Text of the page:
It’s the first south-of-the-border edition of What’s That Thing, Slate’s column examining mysterious or overlooked objects in the built environment. Wondering about something you’ve seen, at home or abroad? Drop us an email.
Measured by population, Mexico City is the sixth largest metropolitan area on the planet. This volcano-ringed agglomeration stands on the ruins of the Aztec city of Tenochtitlan, itself once one of the largest cities in the world. Nowadays, the capital’s neighborhood-based cultural scenes are flourishing, the cuisine is “finally” getting rave reviews from outsiders, and even the air—once a murky substance snidely surrounded by quotation marks in stories and said to equate to a two-pack-a-day habit—is much cleaner.
But what caught my attention on a recent visit wasn’t the bright blue sky, but rather a green-and-white circle painted on a sidewalk. A minute later I saw another one. And then another.
Were they something to do with surveying? Fixed locations for reliable air-quality measurements? High-altitude Mexico City is closer to space than most other major cities—maybe they’re aiming points for our new alien overlords from across the stars?
For now, at least, these circles primarily serve our planet’s incumbent human civilization. A common feature of urban Mexico, such a circle is called a punto de reunión, or meeting point. Each circle marks a predesignated evacuation point for a nearby building. There are lots of reasons a building might be evacuated, of course, but such procedures are important in a city and country where residents need to plan for the aftermath of earthquakes.
Mojdeh Hojjati, who works as a guide in the city (her one-on-one tours of the capital’s economically disadvantaged or less touristed neighborhoods are fascinating), told me that these marks are just part of the “background scenery” of Mexican streetscapes. A Mexico City doctor told me that her hospital regularly stages evacuation drills that use the painted meeting points.
I was curious as to what American emergency professionals would make of the circles. Some didn’t know what they were. Robert Solomon of the National Fire Protection Association recognized them as emergency meeting points. And he pointed out what prominent American fire marshals Kenneth Parcell from 30 Rock and Dwight Schrute from The Office surely know already: Designated meeting points, whether marked with a sign or not, are considered best practice in the U.S., too. “Drill participants shall relocate to a predetermined location and remain at such location until a recall or dismissal signal is given,” says the NFPA’s Fire Code.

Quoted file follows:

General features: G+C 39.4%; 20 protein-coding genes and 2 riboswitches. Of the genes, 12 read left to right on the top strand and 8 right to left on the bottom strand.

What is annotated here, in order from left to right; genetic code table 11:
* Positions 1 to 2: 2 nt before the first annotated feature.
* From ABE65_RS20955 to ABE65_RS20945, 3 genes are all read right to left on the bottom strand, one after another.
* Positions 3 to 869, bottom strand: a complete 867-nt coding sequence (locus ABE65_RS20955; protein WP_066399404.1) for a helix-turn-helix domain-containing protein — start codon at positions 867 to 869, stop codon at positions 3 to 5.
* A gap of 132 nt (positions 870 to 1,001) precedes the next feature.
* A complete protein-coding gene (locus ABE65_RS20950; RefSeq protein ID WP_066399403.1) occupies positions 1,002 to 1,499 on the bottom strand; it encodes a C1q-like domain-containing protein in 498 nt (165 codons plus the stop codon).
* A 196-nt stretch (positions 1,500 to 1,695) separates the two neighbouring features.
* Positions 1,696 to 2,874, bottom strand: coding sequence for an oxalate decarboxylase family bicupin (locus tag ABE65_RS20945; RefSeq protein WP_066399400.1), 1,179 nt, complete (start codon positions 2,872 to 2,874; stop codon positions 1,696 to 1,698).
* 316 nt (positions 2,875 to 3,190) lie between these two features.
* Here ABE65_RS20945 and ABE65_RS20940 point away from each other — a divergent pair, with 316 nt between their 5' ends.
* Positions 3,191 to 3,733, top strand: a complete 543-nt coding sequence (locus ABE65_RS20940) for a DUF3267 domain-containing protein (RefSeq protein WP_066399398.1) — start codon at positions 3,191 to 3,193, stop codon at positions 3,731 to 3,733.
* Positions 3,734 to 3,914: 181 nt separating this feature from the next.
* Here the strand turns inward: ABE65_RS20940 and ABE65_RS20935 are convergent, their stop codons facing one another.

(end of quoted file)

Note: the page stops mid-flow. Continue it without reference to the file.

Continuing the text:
Solomon expressed some skepticism toward some of the meeting points in the Mexico City photos I sent him: “Too close to the building; not much space,” he said. Indeed, in Mexico City I often saw circles on sidewalks less than a yard from the wall of a large office complex. It’s hard to imagine that in the aftermath of an earthquake—let alone during a fire—a crowd of distressed evacuees would have either the room or the inclination to gather around them.
Of course, a meeting point may serve a building other than the one it’s immediately next to—but there’s still the space issue on a crowded urban sidewalk. Solomon pointed out that outside his own office in Massachusetts there are signposted meeting points for each department, located about 250 feet away from the building in a large parking lot. Such luxurious spacing “obviously would not work in downtown Boston,” he said—or in Mexico City.
How are evacuating office workers, whether in the U.S. or Mexico, supposed to know who among their colleagues is out of town or out to lunch or which visitors happened to be inside at the time of an evacuation? It’s always a challenge, Solomon says. But meeting points make this tough job easier. They also reduce the disorder that results from an emergency evacuation and can help keep outside spaces clear for emergency crews. And meeting points as prominent as those in Mexico, whatever their practical utility in an emergency, may serve as visual reminders of the general importance of disaster awareness.
It’s worth noting that the green-and-white color scheme of Mexico’s emergency meeting points is also the typical color for emergency exit signs outside the United States. The logic that red equals fire, brimstone, burning, bad and that green equals no burning, good, safe seems to work for most of the world. While the color and style of meeting point signs in the U.S. isn’t standardized, the meeting point sign outside Solomon’s office in Massachusetts is red and white—another example of the U.S. signage philosophy that remains a curiosity to many visitors from abroad.
See something out there in the world you’re wondering about? Send ideas for future posts (and a pic, if you’ve got one) to firstname.lastname@example.org.